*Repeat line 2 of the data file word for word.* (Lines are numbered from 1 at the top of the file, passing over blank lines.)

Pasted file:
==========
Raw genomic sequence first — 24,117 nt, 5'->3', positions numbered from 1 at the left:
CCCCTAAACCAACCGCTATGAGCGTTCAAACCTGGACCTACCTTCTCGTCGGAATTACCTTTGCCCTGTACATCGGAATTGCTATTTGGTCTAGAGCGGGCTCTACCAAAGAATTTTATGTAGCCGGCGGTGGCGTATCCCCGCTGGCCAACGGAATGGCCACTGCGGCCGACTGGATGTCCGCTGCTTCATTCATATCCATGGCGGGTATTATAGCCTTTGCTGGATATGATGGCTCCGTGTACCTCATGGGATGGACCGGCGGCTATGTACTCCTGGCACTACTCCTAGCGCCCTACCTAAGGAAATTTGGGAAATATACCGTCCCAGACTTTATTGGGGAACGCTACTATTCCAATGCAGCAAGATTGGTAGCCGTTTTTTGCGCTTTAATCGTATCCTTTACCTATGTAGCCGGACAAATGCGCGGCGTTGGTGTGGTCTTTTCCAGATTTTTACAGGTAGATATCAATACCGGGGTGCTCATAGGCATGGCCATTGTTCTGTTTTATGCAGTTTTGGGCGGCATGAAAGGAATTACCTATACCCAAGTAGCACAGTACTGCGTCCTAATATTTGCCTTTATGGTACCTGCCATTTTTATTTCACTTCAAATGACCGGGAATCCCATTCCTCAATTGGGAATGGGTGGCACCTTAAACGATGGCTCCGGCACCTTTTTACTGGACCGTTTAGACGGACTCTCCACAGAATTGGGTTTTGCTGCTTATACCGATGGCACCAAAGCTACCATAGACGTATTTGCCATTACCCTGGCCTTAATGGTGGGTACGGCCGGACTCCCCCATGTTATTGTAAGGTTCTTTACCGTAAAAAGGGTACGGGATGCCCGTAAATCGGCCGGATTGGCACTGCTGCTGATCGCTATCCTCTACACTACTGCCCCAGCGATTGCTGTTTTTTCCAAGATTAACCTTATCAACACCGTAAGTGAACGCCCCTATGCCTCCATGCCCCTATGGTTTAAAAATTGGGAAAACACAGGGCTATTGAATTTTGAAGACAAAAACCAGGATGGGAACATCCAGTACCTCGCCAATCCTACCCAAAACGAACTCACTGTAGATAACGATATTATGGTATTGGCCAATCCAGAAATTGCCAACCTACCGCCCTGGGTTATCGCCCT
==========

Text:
CCCCTAAACCAACCGCTATGAGCGTTCAAACCTGGACCTACCTTCTCGTCGGAATTACCTTTGCCCTGTACATCGGAATTGCTATTTGGTCTAGAGCGGGCTCTACCAAAGAATTTTATGTAGCCGGCGGTGGCGTATCCCCGCTGGCCAACGGAATGGCCACTGCGGCCGACTGGATGTCCGCTGCTTCATTCATATCCATGGCGGGTATTATAGCCTTTGCTGGATATGATGGCTCCGTGTACCTCATGGGATGGACCGGCGGCTATGTACTCCTGGCACTACTCCTAGCGCCCTACCTAAGGAAATTTGGGAAATATACCGTCCCAGACTTTATTGGGGAACGCTACTATTCCAATGCAGCAAGATTGGTAGCCGTTTTTTGCGCTTTAATCGTATCCTTTACCTATGTAGCCGGACAAATGCGCGGCGTTGGTGTGGTCTTTTCCAGATTTTTACAGGTAGATATCAATACCGGGGTGCTCATAGGCATGGCCATTGTTCTGTTTTATGCAGTTTTGGGCGGCATGAAAGGAATTACCTATACCCAAGTAGCACAGTACTGCGTCCTAATATTTGCCTTTATGGTACCTGCCATTTTTATTTCACTTCAAATGACCGGGAATCCCATTCCTCAATTGGGAATGGGTGGCACCTTAAACGATGGCTCCGGCACCTTTTTACTGGACCGTTTAGACGGACTCTCCACAGAATTGGGTTTTGCTGCTTATACCGATGGCACCAAAGCTACCATAGACGTATTTGCCATTACCCTGGCCTTAATGGTGGGTACGGCCGGACTCCCCCATGTTATTGTAAGGTTCTTTACCGTAAAAAGGGTACGGGATGCCCGTAAATCGGCCGGATTGGCACTGCTGCTGATCGCTATCCTCTACACTACTGCCCCAGCGATTGCTGTTTTTTCCAAGATTAACCTTATCAACACCGTAAGTGAACGCCCCTATGCCTCCATGCCCCTATGGTTTAAAAATTGGGAAAACACAGGGCTATTGAATTTTGAAGACAAAAACCAGGATGGGAACATCCAGTACCTCGCCAATCCTACCCAAAACGAACTCACTGTAGATAACGATATTATGGTATTGGCCAATCCAGAAATTGCCAACCTACCGCCCTGGGTTATCGCCCT